However, we should recognize that at least some of the new openness of information on the Internet is self-selected and that people still have a good amount of control over what they reveal to others, through privacy settings, comment moderation, or opting out of certain services. We should not forget that some people are glad to be able to put their personal opinions, talents, oddities, or interests online. They are happy for the whole world to see and judge them, as it gives them an outlet for their creativity, a stage upon which they can perform, a venue and an audience which in previous times would have been unavailable. In some rare cases, such Internet exhibitionism has even led to careers. Justin Bieber, for example, went from being an average suburban kid to being an international music superstar with the help of YouTube. Similarly, Lady Gaga’s fame spread through her incredibly successful Facebook page and other forms of online self-promotion. On the other hand, such online activities can sometimes have negative consequences, as in the case of American politician Anthony Weiner, whose career was ruined when he accidentally sent embarrassing private photos and messages to all of his followers on Twitter. As we can see, this new type of voluntary surveillance is a double-edged sword.

 In his writings on communication, privacy, and web ethics, Anders Albrechtslund of Aarhus University in Denmark refers to this new type of interaction found in online social networking as “participatory surveillance.” He argues that the concept of a hierarchical power relation is opposed to a classical interpretation of the term “surveillance.” From this perspective, the watcher occupies a position metaphorically above the watched. In the new form of surveillance, however, the relation is characterized by a “flat” power structure wherein the watcher and watched are of equal standing.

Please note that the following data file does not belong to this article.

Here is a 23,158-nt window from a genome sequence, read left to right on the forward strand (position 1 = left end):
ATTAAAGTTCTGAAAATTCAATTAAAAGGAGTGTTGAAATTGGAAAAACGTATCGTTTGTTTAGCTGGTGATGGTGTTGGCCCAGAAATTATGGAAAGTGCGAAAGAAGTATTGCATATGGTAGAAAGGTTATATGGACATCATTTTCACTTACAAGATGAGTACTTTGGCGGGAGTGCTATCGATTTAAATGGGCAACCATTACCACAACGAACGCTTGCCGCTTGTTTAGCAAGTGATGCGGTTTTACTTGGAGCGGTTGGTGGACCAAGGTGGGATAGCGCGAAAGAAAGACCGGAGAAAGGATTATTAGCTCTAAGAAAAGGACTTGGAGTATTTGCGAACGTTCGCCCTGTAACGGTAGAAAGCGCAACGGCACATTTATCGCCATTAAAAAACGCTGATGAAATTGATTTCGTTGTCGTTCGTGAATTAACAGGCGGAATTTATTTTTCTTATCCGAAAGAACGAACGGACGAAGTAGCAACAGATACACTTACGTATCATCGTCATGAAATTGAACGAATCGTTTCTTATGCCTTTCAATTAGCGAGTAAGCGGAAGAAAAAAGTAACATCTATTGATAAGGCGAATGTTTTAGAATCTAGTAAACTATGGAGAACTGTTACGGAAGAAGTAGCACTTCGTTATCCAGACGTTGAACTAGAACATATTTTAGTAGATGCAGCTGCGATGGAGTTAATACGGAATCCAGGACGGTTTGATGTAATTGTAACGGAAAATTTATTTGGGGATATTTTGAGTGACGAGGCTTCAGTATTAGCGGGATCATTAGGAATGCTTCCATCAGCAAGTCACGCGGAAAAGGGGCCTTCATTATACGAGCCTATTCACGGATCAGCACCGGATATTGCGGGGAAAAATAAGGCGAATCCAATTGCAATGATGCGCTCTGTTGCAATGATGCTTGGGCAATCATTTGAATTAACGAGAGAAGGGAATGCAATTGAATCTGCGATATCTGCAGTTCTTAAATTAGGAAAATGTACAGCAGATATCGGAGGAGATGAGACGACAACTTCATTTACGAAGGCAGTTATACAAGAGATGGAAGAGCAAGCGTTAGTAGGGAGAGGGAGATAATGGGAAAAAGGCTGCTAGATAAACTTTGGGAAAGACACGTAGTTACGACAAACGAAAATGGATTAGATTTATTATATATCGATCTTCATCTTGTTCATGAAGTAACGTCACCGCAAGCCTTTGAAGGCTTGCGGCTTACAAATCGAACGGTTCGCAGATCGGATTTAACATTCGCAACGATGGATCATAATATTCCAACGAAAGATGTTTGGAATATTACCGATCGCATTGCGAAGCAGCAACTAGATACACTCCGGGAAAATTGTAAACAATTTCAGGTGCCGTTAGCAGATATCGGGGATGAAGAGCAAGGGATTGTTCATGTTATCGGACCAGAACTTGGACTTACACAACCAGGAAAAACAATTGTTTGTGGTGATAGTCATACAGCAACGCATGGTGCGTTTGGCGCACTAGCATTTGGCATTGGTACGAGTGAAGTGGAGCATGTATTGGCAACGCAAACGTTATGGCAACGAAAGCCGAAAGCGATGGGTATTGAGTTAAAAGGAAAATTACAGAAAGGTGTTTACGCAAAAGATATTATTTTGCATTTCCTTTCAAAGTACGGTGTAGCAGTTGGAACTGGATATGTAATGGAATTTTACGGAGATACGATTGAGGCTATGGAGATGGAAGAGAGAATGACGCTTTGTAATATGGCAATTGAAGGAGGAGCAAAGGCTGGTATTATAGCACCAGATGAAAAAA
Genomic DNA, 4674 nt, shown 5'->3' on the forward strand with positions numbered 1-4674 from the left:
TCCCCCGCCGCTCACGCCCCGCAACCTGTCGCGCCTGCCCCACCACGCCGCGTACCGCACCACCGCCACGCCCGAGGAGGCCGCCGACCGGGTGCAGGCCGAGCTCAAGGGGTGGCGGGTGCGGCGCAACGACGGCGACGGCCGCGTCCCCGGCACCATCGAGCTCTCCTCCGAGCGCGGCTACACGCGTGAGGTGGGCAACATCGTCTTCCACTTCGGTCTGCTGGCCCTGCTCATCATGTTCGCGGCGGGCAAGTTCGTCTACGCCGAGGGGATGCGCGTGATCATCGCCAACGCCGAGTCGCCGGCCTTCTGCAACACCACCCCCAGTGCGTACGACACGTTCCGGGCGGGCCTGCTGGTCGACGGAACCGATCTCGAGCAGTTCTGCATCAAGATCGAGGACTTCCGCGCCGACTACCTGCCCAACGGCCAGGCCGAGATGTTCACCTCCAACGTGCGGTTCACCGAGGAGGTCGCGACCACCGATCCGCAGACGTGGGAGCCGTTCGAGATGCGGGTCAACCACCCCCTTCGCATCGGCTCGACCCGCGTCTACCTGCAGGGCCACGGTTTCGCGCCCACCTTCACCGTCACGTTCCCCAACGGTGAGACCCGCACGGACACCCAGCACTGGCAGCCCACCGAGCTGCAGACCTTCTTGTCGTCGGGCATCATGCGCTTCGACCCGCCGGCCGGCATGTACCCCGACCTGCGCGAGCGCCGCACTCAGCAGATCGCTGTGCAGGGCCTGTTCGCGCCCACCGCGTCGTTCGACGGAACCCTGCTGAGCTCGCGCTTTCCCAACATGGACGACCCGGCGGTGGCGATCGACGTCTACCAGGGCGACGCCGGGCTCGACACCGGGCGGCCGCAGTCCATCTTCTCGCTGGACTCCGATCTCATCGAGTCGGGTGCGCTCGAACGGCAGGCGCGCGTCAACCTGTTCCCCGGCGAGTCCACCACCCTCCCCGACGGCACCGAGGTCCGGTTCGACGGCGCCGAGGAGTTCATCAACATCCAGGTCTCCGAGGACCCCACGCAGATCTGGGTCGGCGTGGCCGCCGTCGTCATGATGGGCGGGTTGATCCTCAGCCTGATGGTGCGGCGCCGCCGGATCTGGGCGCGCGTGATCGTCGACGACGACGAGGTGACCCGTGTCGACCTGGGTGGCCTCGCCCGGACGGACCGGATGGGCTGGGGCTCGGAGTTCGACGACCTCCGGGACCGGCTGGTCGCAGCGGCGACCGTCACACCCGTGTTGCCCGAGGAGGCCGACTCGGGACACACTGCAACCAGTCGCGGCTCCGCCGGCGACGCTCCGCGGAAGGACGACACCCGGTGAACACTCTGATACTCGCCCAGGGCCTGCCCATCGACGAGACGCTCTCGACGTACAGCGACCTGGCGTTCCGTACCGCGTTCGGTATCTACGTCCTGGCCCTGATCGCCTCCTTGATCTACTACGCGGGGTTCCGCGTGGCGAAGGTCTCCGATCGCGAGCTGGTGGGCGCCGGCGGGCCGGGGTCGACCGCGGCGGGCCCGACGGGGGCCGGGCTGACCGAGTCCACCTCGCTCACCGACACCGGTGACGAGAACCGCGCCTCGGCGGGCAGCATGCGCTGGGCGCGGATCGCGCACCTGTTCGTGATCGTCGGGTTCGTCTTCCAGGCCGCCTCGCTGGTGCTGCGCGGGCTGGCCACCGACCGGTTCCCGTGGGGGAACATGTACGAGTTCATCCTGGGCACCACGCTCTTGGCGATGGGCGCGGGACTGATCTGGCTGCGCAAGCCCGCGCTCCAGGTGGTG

He extends this notion as far as including modern online social media, arguing that we are all surveilling each other as well as being surveilled ourselves. Moreover, he argues that this development is largely a positive one.

 According to Albrechtslund, to participate in online social networking is a way to voluntarily engage with other people and construct identities. It is also the act of sharing yourself―or your constructed identity―with others. Accordingly, the role of sharing should not be underestimated, as the personal information people share―profiles, activities, beliefs, whereabouts, status, preferences, etc.―represents a level of communication that is not asked for. It is just “out there”, unasked for, but something that is part of the socializing in certain groups of people. Actually, it has been found that a great majority of teens use online social networking to keep in touch with friends they rarely see in real life. In this case, participatory surveillance is a way of maintaining friendships by checking up on information that other people share. Such a friendship might seem shallow, but it is a convenient way of keeping in touch with a large circle of friends. Thus, modern participatory surveillance allows for individual growth and identity creation, and the possibility of developing rewarding and diverse extended social relationships.

 Albrechtslund’s concept of “participatory surveillance” is so radically different from the standard meaning of surveillance, however, that it may require an entirely new term. As technology develops and culture changes, language cannot always keep pace. New kinds of human interaction require new ways of thinking about them, as well as new words to go along with them. It is, perhaps, a task for this and future generations to invent a new vocabulary for a new world.